Friday, September 24, 2010

Do Apologists Just Not Care?

My uncle worked in a profession resulting in his testimony being taken on occasion. He didn’t enjoy it, and tended to make it as difficult for the attorneys as possible. Once he was instructed by an attorney to answer a question and ONLY the question being asked, to which he replied, “I cannot.” When asked why, he said, “Because I swore to tell the whole truth, and by just answering that question, it isn’t the whole truth.”

When do we expect full disclosure? When do we expect a person to provide not only the positives, but the weaknesses of their position? When do we rely upon someone entirely and when do we realize we must do some study ourselves?

Imagine the following three situations:

1) A lawyer arguing their position in a court.

We expect this (due to the American adversarial position) to be one-sided. To be biased toward the attorney’s position. No one is shocked, when the opposing counsel has its chance, to discover not ALL the facts were presented by the Plaintiff. Attorneys expect the other side to do their research and present a conflicting argument.

2) A doctor prescribing a treatment.

Here we tend to expect full disclosure. If the doctor is receiving monetary contributions from the company providing the treatment, this would cause us concern. Especially if we discovered 9 out of 10 doctors (who do not receive such compensation) would recommend an alternative treatment.

Would we accept the doctor’s excuse of, “Well, you should have researched this on your own”?

3) A friend who suspects your significant other is having an affair.

Again, we would expect the friend to tell us their suspicions. The friendship would be in jeopardy if they later said, “I only told you what supported the position they were not having an affair. It was up to you to research the rest on your own.”

I have been contemplating the question—to what extent do we expect full disclosure from a theistic apologist? Do we expect it to be one-sided? Or should we expect them to recognize the weaknesses in the claim?

This blog entry about Jericho over at Parchment & Pen is one in a series on archeological discoveries that “support” the biblical accounts. I put “support” in quotations, because this particular discovery causes consternation regarding the Exodus account—namely when it must have occurred.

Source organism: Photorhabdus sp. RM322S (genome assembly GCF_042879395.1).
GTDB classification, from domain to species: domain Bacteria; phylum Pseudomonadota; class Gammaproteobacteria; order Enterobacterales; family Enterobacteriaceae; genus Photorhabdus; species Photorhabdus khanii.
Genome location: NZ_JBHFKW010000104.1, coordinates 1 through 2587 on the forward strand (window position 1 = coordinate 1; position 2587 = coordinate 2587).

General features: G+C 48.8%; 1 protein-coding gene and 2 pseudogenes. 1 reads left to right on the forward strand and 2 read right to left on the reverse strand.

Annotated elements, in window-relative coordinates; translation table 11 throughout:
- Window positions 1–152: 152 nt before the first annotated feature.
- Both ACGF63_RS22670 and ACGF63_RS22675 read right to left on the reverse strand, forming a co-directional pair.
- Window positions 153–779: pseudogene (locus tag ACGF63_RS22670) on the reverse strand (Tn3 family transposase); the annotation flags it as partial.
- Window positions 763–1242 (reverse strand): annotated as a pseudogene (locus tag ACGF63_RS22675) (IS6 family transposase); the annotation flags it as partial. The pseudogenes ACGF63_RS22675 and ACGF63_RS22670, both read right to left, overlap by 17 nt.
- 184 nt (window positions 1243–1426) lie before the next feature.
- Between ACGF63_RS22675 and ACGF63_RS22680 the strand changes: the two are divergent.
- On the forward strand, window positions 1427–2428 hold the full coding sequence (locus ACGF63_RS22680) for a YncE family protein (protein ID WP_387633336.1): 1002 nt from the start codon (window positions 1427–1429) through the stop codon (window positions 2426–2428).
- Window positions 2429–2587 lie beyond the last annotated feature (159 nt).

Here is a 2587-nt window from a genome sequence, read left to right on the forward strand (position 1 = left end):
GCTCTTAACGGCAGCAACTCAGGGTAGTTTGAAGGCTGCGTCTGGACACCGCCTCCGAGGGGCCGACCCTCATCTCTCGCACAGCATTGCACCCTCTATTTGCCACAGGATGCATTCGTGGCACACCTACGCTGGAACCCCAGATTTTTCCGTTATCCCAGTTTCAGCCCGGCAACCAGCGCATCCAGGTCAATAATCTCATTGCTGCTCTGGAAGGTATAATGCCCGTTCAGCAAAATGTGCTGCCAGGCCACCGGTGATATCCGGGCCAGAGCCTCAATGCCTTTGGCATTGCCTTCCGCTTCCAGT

Originally, the Jericho destruction was dated to 1400 BCE (fitting nicely with the Tanakh), but subsequent work demonstrated the date was actually 1550 BCE (which does not fit so well.) The blog entry author gives some treatment to this controversy, and then relies upon the 1400 BCE date (of course) without much comment.

Causing me to wonder—did the author have a duty to fully disclose both positions? Or do we expect our apologists to act as litigants and only provide their best arguments; leaving it to the opposing position to present any conflicting evidence?

I would submit there are two (2) factors impacting our expectation of full disclosure—importance of the information and intimacy of the relationship.

Think back to our doctor example. If this was medication for a cold—would we be that upset for not receiving full disclosure? Generally not, a cold will resolve with a variety of methods, and one is probably not much different than another. However, if this was chemotherapy, we would be extremely concerned over the doctor’s one-sided presentation. Cancer treatment is more important than cold treatment.

Likewise, if our friend was not completely honest with us when she brought a ringer to play soccer against us with a “Oh, she’s not very good” and they turn out to be fantastic—we again are not as bent out of shape. Soccer is less important than a spouse’s affair.

And, of course, we do not expect the same complete truthfulness from a person who is an enemy, as compared to an acquaintance, as compared to a friend. One is far more hurt if a close friend fails to be fully honest as compared to a co-worker.

Assuming I am correct (and feel free to disagree, providing your own factors)—that it hinges on intimacy and import—why is it apologists so rarely give full disclosure? In the blog entry above, why was the 1400 BCE date assumed, with little attention given to the dating problem?

First, because the facts are not that important to the apologist; conformity in belief is. All the evidence in the world against a global flood is not important to most Christians who hold to it—belief that it occurred is.

How many times have we seen the following conversation:

Apologist: Do you believe the global flood occurred?
Christian: Yes.
Apologist: Great, here are some facts that support it. [ignoring the mountain of evidence that does not.]
Christian: Great. Confirmed my belief.

Apologia is a defense—it has come down to finding something—anything—that can possibly support one’s position, and as long as that bare fact exists (regardless of any other), then one can hold their position. The moon is moving away from the earth? Bam—the world must be young. Ignore any other dating methods, or any problem with Young Earth Creationism—cling to any fact in support of one’s position and believe.

Getting the right belief (regardless of how one gets there) is what is important. Not the support of the position.

Apologists do not give full disclosure, because the important consideration—what one believes—is already firmly in place. Any facts supporting it are merely props—icing on the cake, as it were.

Second, it would appear there is either not a close relationship expected between apologist and reader OR the import of similar belief is so overriding that such intimacy is not a factor. Again, there are situations where we don’t expect full disclosure even from our closest friends.

This one surprised me a bit. Christians, as a general rule, expect themselves to be better. Closer. More friendly. A cohesiveness stronger than heathens. Yes, they still sin amongst themselves, but you are supposed to be able to trust a Christian with your purse—even if you just met them 10 minutes ago.